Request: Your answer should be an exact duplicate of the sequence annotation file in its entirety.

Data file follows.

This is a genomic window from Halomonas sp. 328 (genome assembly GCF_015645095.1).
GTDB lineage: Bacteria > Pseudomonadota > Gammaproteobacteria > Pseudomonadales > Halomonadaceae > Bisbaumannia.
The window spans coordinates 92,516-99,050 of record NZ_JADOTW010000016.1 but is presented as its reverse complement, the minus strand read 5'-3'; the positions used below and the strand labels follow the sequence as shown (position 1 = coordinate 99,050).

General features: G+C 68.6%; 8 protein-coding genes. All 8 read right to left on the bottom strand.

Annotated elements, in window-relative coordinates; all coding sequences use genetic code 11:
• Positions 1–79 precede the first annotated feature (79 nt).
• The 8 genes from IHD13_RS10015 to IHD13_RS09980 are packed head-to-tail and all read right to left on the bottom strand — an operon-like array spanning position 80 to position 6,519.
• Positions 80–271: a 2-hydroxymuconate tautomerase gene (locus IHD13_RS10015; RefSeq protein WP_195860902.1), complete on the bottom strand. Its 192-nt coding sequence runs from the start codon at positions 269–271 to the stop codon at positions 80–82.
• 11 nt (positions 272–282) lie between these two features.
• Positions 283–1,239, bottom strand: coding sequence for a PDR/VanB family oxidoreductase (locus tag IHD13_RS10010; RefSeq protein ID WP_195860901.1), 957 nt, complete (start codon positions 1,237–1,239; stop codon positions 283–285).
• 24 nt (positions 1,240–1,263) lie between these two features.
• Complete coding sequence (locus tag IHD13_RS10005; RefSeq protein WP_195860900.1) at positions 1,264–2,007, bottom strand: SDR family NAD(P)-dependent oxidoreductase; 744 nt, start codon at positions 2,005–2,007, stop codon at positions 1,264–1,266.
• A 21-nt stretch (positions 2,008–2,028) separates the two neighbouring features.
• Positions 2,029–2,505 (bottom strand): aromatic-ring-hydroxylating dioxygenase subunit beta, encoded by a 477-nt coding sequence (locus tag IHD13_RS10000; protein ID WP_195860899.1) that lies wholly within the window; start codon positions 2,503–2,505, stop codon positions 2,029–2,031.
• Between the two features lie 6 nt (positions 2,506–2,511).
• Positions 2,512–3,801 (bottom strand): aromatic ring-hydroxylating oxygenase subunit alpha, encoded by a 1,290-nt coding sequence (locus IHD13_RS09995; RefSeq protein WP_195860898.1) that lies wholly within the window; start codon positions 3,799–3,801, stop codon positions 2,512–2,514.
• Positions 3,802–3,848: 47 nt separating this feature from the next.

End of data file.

This is a genomic window from Halomonas sp. 328 (genome assembly GCF_015645095.1).
GTDB lineage: Bacteria > Pseudomonadota > Gammaproteobacteria > Pseudomonadales > Halomonadaceae > Bisbaumannia.
The window spans coordinates 92,516-99,050 of record NZ_JADOTW010000016.1 but is presented as its reverse complement, the minus strand read 5'-3'; the positions used below and the strand labels follow the sequence as shown (position 1 = coordinate 99,050).

General features: G+C 68.6%; 8 protein-coding genes. All 8 read right to left on the bottom strand.

Annotated elements, in window-relative coordinates; all coding sequences use genetic code 11:
• Positions 1–79 precede the first annotated feature (79 nt).
• The 8 genes from IHD13_RS10015 to IHD13_RS09980 are packed head-to-tail and all read right to left on the bottom strand — an operon-like array spanning position 80 to position 6,519.
• Positions 80–271: a 2-hydroxymuconate tautomerase gene (locus IHD13_RS10015; RefSeq protein WP_195860902.1), complete on the bottom strand. Its 192-nt coding sequence runs from the start codon at positions 269–271 to the stop codon at positions 80–82.
• 11 nt (positions 272–282) lie between these two features.
• Positions 283–1,239, bottom strand: coding sequence for a PDR/VanB family oxidoreductase (locus tag IHD13_RS10010; RefSeq protein ID WP_195860901.1), 957 nt, complete (start codon positions 1,237–1,239; stop codon positions 283–285).
• 24 nt (positions 1,240–1,263) lie between these two features.
• Complete coding sequence (locus tag IHD13_RS10005; RefSeq protein WP_195860900.1) at positions 1,264–2,007, bottom strand: SDR family NAD(P)-dependent oxidoreductase; 744 nt, start codon at positions 2,005–2,007, stop codon at positions 1,264–1,266.
• A 21-nt stretch (positions 2,008–2,028) separates the two neighbouring features.
• Positions 2,029–2,505 (bottom strand): aromatic-ring-hydroxylating dioxygenase subunit beta, encoded by a 477-nt coding sequence (locus tag IHD13_RS10000; protein ID WP_195860899.1) that lies wholly within the window; start codon positions 2,503–2,505, stop codon positions 2,029–2,031.
• Between the two features lie 6 nt (positions 2,506–2,511).
• Positions 2,512–3,801 (bottom strand): aromatic ring-hydroxylating oxygenase subunit alpha, encoded by a 1,290-nt coding sequence (locus IHD13_RS09995; RefSeq protein WP_195860898.1) that lies wholly within the window; start codon positions 3,799–3,801, stop codon positions 2,512–2,514.
• Positions 3,802–3,848: 47 nt separating this feature from the next.